Time to go unconventional?
1. Fed needs to lend unsecured to any member bank in unlimited quantities and set term as well as ff borrowing rates.
This will normalize bank liquidity, and should have been done as soon as we went off the gold standard domestically in 1934(?).
To keep solvency accounting with FDIC the FDIC can insure all fed deposits at member banks.
This does not ‘create money’ or ‘inflation’ or have any macro economic effect beyond normalizing liquidity.
2. Congress needs to declare a ‘payroll tax holiday’ and drop the regressive social security and medicare deduction rates to 0% to restore demand from the bottom up.
This increases take home pay and cuts costs for business some, allowing both the means to make their payments to the financial sector and support it via reduced delinquency and rising credit quality.
It will also support growth and employment as the higher wages are also spent on real goods and services.
As this happens banks will very quickly resume lending to corps either directly or via commercial paper.
If people want to work and produce and not spend their income (for any reason) the government can either ‘spend it for them’ or increase their income via tax cuts until they spend sufficiently.
And don’t forget the need for an energy policy to prevent any recovery from merely driving up gasoline prices.
> On Tue, Oct 7, 2008 at 9:19 AM, Davidson, Paul
> Good comment — but what is the most unconventional thing
> the FED can do? I think by now the FED can only prevent
> things from getting exceedingly bad– but bad it will get–
> What we need now is fast fiscal policy– but until a new
> administration comes in, I do not see that happening.
> Anyone got something in there head that can save the world?
> By the way did you see Bill Black’s wonderful performance in
> the Obama Keating 5 video released yesterday?
> Sent: Tue 10/7/2008 12:10 AM
> The U.S. economic data began to show signs of an outright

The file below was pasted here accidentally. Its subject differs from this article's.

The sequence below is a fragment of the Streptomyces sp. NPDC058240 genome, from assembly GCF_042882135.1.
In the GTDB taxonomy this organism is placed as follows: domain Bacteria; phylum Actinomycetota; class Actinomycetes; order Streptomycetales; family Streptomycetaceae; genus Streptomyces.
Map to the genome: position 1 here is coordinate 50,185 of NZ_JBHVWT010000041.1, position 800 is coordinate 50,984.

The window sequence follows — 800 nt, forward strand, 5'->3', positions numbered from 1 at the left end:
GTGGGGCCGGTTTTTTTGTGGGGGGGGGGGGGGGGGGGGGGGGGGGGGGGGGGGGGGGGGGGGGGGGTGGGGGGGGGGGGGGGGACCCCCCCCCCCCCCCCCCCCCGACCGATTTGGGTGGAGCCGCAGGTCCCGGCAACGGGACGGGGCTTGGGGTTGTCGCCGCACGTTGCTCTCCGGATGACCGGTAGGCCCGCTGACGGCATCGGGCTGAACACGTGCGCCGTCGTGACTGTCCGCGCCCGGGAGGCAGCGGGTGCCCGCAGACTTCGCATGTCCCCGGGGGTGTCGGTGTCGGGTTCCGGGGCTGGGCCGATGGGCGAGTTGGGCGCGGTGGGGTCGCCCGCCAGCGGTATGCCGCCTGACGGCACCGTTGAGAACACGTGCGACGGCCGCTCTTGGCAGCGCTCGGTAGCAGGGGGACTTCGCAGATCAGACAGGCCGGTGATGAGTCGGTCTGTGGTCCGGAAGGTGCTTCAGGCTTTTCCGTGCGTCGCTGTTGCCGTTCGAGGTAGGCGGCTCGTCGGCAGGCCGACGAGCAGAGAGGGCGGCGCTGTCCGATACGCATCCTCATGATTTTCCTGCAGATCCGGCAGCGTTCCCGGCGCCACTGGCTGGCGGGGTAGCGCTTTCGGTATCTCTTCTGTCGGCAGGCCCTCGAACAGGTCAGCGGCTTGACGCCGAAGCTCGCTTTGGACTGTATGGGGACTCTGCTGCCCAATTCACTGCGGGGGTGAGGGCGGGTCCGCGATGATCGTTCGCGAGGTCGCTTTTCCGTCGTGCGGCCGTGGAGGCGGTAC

> cumulative contraction before the September/October credit
> The September/October events are a massive shock to the
> system. The only thing I can compare it to is the combination
> of a 20% Fed funds rate and a call for curbs on credit card use
> in late winter 1980. In the months that followed aggregate
> demand fell faster than at any time in the post war period.
> I believe the Fed realizes all of this.
> Bernanke realizes that if income falls the financial crisis, already
> almost unimaginably severe, will also get much worse.
> Fed Chairman Bernanke went before Congress and said that if
> the Paulson Bailout Bill was not passed and the stock market
> fell, there would be economic Armageddon. The Bailout bill has
> passed. The stock market has fallen. Credit spreads have
> widened. Based on Bernanke’s own public statements, he
> should be thinking we are entering economic Armageddon. I
> believe there is a raging hedge fund crisis, knowledge of which
> is being suppressed. There are other unrecognized crises. I
> think the Fed is aware of all of this.
> Meanwhile, the Fed has not changed its policy rate. But in
> fact, Fed funds have been trading below the policy rate
> target. Also, the Fed is expanding its balance sheet in a
> spectacular way, and it has announced this morning that it will
> expand it much further with newer, larger auctions.
> It would seem that Rome is burning and the Fed is fiddling. It
> is my assessment that the Fed sees more of the burning than
> we do. It realizes that all the conventional policy responses do
> not fit the current monstrous circumstances. It is being held
> back because it must come up with a more dramatic policy
> response that we can conjure out of the precedents from the
> Forget coordinated rate cuts. If it happens it will be cosmetic.
> Japan has almost no interest rate to cut. The ECB will, but
> Europe will prefer to resort to government guarantees of bank
> deposits and will not hesitate to quasi nationalize banks.
> The Fed has no more time to stay its hand. Something will have
> to be done very shortly.
> Based on Bernanke’s writings of the past several years, I would
> expect a shocking policy change from the Fed which will
> probably result in an almost unimaginable increase in its balance